Children as young as four years old can help choose the charities their schools and families support, according to new research from the University of Kent and Canterbury Christ Church University, in the UK.
Researchers set out to find out how much children aged between four and eight understand about charitable giving. In total, 150 four-to-eight year-olds were asked by a team of 60 student researcher associates about their understanding of charity and their experiences of fundraising events.
The initial findings showed pupils were chiefly only aware of charities and events they had been taken part in at school such as Comic Relief, Children in Need or harvest festivals. Furthermore, they were often not aware of the reason for the event beyond it being something out of the ordinary.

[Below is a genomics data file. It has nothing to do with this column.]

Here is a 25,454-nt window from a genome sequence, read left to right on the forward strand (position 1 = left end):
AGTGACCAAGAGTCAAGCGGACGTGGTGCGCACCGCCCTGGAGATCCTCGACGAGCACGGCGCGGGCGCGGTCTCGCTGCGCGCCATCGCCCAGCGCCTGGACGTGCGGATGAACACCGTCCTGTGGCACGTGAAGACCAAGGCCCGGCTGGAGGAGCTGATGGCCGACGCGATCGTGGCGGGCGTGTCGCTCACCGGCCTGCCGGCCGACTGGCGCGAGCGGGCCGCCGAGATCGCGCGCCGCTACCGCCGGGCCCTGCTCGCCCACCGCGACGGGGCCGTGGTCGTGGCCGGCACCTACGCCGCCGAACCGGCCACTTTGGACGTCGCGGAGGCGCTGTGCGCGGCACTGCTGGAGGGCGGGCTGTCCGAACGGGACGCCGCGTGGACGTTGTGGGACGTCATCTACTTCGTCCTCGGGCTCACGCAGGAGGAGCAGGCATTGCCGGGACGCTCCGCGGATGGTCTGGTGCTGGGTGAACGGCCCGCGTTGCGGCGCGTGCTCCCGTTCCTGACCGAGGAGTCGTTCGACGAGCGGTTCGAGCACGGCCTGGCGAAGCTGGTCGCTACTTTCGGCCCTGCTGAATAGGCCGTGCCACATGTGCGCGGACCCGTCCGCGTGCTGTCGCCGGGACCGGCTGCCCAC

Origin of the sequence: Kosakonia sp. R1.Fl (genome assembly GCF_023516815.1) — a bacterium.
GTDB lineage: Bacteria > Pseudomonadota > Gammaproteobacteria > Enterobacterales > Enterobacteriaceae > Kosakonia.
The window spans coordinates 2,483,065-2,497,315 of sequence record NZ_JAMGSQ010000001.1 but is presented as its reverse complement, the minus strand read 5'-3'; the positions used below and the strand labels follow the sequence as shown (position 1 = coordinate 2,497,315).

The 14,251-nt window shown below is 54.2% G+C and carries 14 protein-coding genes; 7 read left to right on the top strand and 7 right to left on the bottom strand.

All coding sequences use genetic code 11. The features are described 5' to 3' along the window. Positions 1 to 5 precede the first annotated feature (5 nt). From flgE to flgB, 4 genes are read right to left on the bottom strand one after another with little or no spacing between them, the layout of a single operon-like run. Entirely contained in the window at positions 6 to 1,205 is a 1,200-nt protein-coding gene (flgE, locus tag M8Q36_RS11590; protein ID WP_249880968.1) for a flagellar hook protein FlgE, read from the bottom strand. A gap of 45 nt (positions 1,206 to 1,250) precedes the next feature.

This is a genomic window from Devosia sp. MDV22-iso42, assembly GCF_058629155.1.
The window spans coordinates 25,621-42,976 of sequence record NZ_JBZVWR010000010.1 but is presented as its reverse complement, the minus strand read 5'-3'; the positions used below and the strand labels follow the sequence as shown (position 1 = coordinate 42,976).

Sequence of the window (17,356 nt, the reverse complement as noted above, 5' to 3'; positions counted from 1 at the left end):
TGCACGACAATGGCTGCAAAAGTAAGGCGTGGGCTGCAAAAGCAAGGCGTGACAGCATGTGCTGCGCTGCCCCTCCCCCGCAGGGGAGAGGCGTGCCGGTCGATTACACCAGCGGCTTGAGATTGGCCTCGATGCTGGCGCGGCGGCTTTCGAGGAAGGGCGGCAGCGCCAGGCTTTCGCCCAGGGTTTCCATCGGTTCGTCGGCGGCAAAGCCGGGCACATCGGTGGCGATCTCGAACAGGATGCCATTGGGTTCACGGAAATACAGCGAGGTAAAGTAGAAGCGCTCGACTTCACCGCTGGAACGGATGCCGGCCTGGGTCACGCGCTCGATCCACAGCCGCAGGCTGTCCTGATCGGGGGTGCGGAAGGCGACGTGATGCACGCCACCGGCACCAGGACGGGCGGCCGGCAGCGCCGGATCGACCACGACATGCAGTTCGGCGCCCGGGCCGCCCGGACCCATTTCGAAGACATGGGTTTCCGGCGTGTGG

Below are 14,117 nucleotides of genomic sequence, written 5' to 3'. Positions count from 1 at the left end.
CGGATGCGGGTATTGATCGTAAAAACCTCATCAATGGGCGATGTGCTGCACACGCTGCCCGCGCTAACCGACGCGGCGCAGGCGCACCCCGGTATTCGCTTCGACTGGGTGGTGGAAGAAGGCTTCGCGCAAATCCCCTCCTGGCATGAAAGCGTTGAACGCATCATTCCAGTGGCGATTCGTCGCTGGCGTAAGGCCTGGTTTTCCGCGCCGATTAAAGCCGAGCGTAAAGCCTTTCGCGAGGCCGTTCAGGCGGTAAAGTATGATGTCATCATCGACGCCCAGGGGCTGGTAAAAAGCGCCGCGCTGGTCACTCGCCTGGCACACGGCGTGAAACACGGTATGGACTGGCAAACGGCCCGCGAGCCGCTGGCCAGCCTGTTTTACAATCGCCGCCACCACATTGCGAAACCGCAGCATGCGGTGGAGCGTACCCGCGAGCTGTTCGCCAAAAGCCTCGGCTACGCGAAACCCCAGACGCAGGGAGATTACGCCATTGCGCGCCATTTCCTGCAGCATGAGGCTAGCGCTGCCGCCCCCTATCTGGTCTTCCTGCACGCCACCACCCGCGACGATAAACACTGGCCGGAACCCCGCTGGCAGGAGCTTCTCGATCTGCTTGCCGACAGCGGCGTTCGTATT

The researchers then worked with the children to explain more about the range of charities and causes that can be donated too. This included helping them research areas they might want to give money to based on their own interests.
After this the children showed a greater understanding that they had the autonomy to select charities that they supported. They also became more engaged in developing their own ideas around charitable giving, rather than just following orders from teachers or parents.